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Covid Scotland: No new cases of blood clots since under-40s switched from AstraZeneca vaccine

Booster vaccines are now available to everyone over 40.
Booster vaccines are now available to everyone over 40.

There have been no cases of blood clots linked to the AstraZeneca vaccine since under-40s were advised to get a different jag.

In May people under the age of 40 began having either Pfizer or Moderna vaccines.

This is due to a very rare but slightly increased risk of developing vaccine-induced immune thrombotic thrombocytopenia (VITT) – otherwise known as blood clots.

Researchers have not seen any new cases of VITT in the three to four weeks leading up to mid-August.

‘No cutting corners’

Prof Neil Mabbott is a professor of immunopathy at Edinburgh University.

He explains: “This highlights the very careful monitoring of potential serious side effects from vaccines.

“Soon after we started distributing them to the wider population, occasional very rare but serious side effects such as these blood clots, associated with reduced platelets, were encountered.

“The decision was made not to give the vaccine to younger people.

“Removing those who were at very slim risk of developing that side effect, you would expect to see this decrease, and that’s exactly what we’re seeing.

“We should take this as reassuring that corners aren’t being cut and the safety of these vaccines is taken very seriously.”

‘Benefits outweigh the risk’

It is not yet known why, otherwise healthy, younger people were more susceptible to VITT. Research is under way to determine the cause.

Prof Mabbott continues: “When we do the original safety study, these are in much smaller numbers of individuals.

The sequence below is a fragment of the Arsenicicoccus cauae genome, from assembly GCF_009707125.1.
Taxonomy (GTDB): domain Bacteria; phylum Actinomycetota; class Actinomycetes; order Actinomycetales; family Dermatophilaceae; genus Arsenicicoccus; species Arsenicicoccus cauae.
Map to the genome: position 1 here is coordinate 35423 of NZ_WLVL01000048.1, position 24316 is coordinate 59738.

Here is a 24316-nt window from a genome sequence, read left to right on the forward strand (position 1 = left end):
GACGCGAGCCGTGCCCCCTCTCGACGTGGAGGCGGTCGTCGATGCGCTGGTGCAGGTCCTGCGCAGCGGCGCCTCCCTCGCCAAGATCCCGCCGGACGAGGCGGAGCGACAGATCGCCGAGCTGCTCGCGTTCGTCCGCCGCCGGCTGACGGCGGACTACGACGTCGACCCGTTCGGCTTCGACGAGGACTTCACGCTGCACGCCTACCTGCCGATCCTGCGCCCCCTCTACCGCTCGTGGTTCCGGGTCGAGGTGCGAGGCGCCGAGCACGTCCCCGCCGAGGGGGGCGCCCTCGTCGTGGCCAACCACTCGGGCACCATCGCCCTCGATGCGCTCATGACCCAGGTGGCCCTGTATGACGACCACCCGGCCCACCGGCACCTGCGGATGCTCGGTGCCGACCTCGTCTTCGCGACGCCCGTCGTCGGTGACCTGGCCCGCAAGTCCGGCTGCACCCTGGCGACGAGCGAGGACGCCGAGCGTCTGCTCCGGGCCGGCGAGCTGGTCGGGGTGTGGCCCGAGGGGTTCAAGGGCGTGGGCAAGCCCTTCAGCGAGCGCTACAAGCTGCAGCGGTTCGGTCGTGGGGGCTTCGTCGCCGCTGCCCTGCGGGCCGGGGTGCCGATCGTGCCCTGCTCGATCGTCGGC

“We couldn’t wait for 29 million people to be vaccinated before we decided whether they’re safe or not.

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Prof Mabbott says protection vaccines provide against Covid-19 far outweighs potential very rare side effects.

“They are run in much smaller trials. But if you only have 10,000 people in a trial, you’re unlikely to detect a very rare side effect if it has an incidence of one in 100,000.”

News around vaccine-induced blood clots has led to increased hesitancy among some still to have the jag.

How does this compare to other jags?

But Prof Mabbott wants to get the message across that coronavirus vaccines are safe, effective and being closely monitored.

He says: “Up until now, we haven’t administered vaccines on such a global scale and collected such data on a daily basis about side effects etc.

“It is my opinion we’d see a very similar situation if we looked in depth at a similar roll out of another vaccine on the same kind of scale.

Blood clots are a very rare size effect of the Oxford/AstraZeneca vaccine.

“The Covid vaccines, I believe, carry no more serious side effects than other vaccines we’re already rolling out.

“After tens of millions of doses in the UK and billions around the world, evidence is by far showing benefits, and protection the vaccine provides against Covid-19, far outweigh any potential very rare side effects.

“The quicker everybody becomes fully vaccinated in the UK and around the world, the easier it will be to open up society to what we were used to before the pandemic.”

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